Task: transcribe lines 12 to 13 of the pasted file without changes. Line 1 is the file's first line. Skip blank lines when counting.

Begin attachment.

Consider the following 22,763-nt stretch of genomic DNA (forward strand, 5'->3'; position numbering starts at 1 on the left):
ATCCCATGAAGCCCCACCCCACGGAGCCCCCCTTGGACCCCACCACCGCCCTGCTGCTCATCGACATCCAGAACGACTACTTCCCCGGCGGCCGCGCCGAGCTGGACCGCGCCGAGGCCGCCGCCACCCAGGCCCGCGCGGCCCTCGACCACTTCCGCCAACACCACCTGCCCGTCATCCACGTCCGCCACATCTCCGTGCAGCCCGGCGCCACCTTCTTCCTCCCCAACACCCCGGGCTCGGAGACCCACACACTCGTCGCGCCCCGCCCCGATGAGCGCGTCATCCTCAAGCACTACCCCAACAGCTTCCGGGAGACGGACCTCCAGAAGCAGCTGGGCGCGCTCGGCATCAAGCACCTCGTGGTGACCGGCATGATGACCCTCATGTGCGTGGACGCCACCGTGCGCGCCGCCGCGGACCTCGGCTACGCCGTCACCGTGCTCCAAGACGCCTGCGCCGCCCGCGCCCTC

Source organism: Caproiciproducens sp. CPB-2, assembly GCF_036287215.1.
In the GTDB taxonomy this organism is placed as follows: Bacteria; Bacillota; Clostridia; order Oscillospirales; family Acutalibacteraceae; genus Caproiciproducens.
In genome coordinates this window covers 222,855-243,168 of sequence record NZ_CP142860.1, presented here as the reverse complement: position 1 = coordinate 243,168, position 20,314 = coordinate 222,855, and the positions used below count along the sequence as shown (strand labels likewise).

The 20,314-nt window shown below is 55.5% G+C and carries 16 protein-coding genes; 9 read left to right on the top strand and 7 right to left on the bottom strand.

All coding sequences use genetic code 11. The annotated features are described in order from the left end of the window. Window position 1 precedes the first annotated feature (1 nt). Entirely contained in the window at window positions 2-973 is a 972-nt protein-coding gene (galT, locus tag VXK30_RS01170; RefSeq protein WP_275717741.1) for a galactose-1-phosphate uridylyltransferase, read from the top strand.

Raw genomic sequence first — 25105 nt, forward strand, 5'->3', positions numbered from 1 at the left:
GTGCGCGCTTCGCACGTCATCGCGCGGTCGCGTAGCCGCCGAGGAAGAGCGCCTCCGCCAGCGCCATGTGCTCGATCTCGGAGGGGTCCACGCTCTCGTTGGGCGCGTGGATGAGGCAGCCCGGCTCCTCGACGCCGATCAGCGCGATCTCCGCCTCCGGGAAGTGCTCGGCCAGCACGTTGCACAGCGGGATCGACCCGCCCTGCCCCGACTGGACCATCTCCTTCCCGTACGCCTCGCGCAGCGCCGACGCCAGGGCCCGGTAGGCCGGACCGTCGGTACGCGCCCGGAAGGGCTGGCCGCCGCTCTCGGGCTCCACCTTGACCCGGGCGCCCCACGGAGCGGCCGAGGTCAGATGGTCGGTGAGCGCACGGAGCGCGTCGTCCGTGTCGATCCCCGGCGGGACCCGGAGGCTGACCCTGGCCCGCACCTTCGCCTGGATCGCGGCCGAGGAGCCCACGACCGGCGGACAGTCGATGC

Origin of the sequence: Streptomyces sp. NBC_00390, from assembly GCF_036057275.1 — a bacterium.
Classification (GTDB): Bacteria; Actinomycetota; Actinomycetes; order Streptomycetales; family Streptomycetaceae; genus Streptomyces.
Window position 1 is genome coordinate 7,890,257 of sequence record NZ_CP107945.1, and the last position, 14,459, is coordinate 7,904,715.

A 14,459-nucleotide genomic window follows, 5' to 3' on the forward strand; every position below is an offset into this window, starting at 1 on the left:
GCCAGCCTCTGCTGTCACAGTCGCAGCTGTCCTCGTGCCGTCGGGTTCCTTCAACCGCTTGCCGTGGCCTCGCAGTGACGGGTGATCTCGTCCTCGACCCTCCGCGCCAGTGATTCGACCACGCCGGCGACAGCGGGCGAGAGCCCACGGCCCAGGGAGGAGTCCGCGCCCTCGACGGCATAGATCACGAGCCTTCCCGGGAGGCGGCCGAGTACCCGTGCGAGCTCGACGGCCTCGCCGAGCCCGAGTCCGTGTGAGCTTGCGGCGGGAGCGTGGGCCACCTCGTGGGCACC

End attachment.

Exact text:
Window position 1 is genome coordinate 7,890,257 of sequence record NZ_CP107945.1, and the last position, 14,459, is coordinate 7,904,715.

A 14,459-nucleotide genomic window follows, 5' to 3' on the forward strand; every position below is an offset into this window, starting at 1 on the left: